The presidential address on 18 June 2020 was not short on bravery: Suee Chieh argued that we risk becoming weighed down by cautiousness and reticence. The perfect is the enemy of the good, he stated, when all around us seismic changes, such as the digital revolution and climate change, are happening at a macro level. He spoke of doing away with practices and processes that are unhelpful and anachronistic, and the importance of courage, learning, experimentation and imagination. The point of this change is to make sure actuaries will thrive in the digital age and a future fraught with uncertainty and opportunity.
“In line with our public duty, we must apply our actuarial skillsets more decisively, deliberately and ambitiously to achieve social impact goals – for example in environmental degradation, ageing, AI and ethics, economic and health security, and now, more topically, in epidemiology and the long-term consequences of pandemics.”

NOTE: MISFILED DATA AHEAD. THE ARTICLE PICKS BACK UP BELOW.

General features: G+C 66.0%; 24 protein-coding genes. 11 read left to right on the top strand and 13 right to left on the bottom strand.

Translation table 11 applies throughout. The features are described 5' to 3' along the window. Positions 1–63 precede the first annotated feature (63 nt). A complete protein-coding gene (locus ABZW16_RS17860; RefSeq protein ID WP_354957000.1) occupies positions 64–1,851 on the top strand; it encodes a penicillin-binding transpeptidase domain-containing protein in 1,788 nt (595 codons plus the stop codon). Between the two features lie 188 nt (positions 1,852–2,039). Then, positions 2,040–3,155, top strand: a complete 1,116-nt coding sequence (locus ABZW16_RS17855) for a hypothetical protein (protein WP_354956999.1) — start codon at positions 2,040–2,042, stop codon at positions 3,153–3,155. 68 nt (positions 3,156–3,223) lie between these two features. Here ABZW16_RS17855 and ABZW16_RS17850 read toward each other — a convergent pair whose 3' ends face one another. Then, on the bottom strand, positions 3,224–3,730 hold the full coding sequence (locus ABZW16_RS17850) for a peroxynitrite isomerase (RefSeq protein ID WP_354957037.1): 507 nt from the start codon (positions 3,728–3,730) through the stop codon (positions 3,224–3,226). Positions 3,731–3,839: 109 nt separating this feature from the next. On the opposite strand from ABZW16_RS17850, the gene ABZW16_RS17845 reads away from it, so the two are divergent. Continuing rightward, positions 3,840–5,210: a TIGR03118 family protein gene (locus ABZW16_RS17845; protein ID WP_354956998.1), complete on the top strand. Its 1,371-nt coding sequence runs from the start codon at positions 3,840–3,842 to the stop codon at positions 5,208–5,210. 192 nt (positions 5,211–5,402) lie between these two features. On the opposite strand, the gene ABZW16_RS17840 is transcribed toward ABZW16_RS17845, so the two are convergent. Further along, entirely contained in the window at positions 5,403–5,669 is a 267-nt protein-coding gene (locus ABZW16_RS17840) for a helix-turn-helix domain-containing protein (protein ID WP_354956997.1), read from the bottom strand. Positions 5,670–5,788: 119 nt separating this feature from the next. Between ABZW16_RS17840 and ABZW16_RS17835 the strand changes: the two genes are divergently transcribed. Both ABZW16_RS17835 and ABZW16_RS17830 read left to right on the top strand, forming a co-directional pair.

A family man, Suee Chieh and his wife spend their free time with their children, watching films and going on family bike rides. His interests are wide-ranging, including running, yoga and meditation. He considers the work-life balance crucial, and relaxes by listening to jazz and reading – the answer to almost every question comes with another book recommendation, demonstrating the depth to which he goes into any topic that interests him.
If now is the time to reimagine our profession, it is hard to picture anyone having more breadth of experience and energy with which to do it.